The Age of Johnson, often referred to as The Age of Sensibility, is the period in English literature that ranged from the middle of the eighteenth century until 1798. Ending this age, the Romantic Period arrived in 1798 with the publication of Lyrical Ballads by poets William Wordsworth and Samuel Taylor Coleridge.
Samuel Johnson (1709-1784), poet, critic, and author of fiction, is the namesake for this period in literature. Johnson wielded considerable influence over this era with works that focused on neoclassical aesthetics (the study of natural and artistic beauty with an eye toward the great classical writers). Johnson and his fellow writers placed great emphasis on the values of the Enlightenment which stressed the importance of using knowledge, not faith and superstition, to enlighten others, and led to the expansion of many social, economic, and cultural areas including astronomy, politics, and medicine.
Writers of the Age of Johnson focused on the qualities of intellect, reason, balance, and order. Notable publications of the Age of Johnson include Burke’s A Philosophical Inquiry into the Origins of Our Ideas on the Sublime and Beautiful (1757), Johnson’s The Rambler (1750-52), and Goldsmith’s The Vicar of Wakefield (1766).
One of Johnson’s most lasting legacies is his Dictionary of the English Language (1755). While this huge undertaking of Johnson’s was neither the first dictionary in existence, nor exceptionally unique, it was the most used and admired until the appearance of the Oxford English Dictionary in 1928. One of Johnson’s most fervently held beliefs was that the language of the people should be used in literature, and that a writer should avoid using grammar and vocabulary that did not appeal to the common reader.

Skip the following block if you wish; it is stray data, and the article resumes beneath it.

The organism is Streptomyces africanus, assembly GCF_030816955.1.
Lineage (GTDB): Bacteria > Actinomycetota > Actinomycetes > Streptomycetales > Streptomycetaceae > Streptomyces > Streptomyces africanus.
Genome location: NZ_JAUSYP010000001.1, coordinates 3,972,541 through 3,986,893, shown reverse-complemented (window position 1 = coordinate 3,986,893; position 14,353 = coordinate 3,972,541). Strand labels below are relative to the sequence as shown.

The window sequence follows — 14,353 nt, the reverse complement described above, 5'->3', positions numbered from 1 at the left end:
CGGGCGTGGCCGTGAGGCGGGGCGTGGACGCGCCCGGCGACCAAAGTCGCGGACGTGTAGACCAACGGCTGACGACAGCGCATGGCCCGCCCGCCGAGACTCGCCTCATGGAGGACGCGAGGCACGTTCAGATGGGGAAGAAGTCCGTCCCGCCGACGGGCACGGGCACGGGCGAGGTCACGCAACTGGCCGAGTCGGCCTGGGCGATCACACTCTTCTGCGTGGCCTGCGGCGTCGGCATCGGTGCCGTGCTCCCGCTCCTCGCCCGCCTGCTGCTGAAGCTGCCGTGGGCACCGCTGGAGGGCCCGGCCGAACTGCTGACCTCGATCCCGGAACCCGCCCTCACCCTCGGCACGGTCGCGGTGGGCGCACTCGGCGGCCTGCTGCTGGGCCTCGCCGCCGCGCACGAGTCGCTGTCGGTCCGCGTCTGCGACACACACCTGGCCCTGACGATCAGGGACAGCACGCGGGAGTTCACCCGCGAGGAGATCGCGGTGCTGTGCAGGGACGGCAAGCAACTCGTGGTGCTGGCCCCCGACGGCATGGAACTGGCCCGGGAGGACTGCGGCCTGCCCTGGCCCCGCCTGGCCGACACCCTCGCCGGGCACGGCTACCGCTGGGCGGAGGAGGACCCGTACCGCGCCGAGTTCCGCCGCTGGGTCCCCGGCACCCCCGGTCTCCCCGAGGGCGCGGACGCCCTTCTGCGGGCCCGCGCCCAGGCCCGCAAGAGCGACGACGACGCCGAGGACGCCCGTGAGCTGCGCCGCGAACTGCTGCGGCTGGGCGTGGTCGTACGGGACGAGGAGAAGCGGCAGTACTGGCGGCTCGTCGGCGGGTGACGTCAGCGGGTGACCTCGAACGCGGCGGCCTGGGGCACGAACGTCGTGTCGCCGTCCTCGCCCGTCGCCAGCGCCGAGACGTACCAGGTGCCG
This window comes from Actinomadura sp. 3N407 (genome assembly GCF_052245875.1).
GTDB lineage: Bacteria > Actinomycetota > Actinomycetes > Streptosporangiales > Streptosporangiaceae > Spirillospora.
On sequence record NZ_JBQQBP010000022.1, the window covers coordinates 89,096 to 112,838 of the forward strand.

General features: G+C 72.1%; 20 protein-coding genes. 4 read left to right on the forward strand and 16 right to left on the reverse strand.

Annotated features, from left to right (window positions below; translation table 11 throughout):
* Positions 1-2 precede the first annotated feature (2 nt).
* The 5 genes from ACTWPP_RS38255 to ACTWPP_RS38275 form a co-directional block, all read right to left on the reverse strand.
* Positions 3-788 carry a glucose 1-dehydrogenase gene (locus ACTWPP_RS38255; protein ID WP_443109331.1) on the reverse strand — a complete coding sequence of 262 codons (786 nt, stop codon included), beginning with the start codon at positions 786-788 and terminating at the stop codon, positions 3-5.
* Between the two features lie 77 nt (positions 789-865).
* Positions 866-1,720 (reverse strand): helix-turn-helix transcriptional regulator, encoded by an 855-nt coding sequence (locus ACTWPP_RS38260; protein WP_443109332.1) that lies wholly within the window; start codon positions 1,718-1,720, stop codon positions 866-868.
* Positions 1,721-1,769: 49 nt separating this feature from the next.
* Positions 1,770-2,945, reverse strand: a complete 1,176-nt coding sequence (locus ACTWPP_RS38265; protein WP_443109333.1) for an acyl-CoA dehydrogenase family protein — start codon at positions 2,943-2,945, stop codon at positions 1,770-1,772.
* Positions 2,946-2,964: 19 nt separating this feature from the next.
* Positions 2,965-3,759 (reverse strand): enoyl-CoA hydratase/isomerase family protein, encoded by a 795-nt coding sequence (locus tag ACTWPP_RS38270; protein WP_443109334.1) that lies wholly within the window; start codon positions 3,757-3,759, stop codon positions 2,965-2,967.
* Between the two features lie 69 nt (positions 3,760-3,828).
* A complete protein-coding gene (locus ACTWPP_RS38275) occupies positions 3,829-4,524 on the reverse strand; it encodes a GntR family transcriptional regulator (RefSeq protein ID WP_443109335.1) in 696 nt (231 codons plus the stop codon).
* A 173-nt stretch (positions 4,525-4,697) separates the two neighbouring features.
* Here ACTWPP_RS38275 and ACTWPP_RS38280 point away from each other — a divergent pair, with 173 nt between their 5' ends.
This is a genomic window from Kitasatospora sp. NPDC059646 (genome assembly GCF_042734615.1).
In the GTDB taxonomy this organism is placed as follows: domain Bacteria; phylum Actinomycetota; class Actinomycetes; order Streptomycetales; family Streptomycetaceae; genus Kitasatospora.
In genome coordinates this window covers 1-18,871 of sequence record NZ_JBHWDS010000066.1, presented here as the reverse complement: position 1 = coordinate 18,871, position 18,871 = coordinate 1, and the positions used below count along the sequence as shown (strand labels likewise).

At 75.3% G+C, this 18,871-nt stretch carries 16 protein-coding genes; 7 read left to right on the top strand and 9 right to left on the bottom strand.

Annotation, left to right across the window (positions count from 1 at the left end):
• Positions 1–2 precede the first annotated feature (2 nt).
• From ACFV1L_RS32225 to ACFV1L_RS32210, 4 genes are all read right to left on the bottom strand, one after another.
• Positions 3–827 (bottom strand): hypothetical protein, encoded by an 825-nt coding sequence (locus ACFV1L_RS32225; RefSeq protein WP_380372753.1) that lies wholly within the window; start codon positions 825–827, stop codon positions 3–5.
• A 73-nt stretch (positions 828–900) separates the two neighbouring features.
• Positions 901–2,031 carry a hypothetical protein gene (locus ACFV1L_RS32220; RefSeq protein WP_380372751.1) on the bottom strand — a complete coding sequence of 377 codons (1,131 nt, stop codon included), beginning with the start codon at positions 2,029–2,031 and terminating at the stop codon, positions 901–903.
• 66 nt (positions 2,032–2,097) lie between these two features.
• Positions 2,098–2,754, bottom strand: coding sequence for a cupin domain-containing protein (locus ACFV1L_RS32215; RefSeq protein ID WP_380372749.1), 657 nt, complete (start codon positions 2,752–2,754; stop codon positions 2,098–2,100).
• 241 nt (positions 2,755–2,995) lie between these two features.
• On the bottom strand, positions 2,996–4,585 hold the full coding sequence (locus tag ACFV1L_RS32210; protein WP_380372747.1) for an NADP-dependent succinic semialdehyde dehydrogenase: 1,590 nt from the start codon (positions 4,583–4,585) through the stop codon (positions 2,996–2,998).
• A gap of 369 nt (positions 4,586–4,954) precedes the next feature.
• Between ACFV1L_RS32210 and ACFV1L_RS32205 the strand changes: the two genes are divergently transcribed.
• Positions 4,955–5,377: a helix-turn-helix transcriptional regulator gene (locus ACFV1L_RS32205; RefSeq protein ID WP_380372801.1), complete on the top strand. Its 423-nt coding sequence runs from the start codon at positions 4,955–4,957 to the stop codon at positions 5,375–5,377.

While the Age of Johnson and the Age of Sensibility are terms often used interchangeably, Johnson’s age is considered to be the last of the neoclassical eras, while writers in the latter period are famed with an anticipation of the Romantic Period with their focus on the individual and imagination.
The Age of Sensibility is marked by works that focus more directly on anticlassical features of old ballads and new bardic poetry. These writers began to embrace new forms of literary expression formerly avoided by writers of the Age of Johnson such as medieval history and folk literature. Classic prose fiction examples from the Age of Sensibility include Laurence Stern’s Tristram Shandy (1759) and Henry Mackenzie’s The Man of Feeling (1771). The poetry of William Collins, William Cowper, Thomas Gray, and Christopher Smart are also attributed to the Age of Sensibility.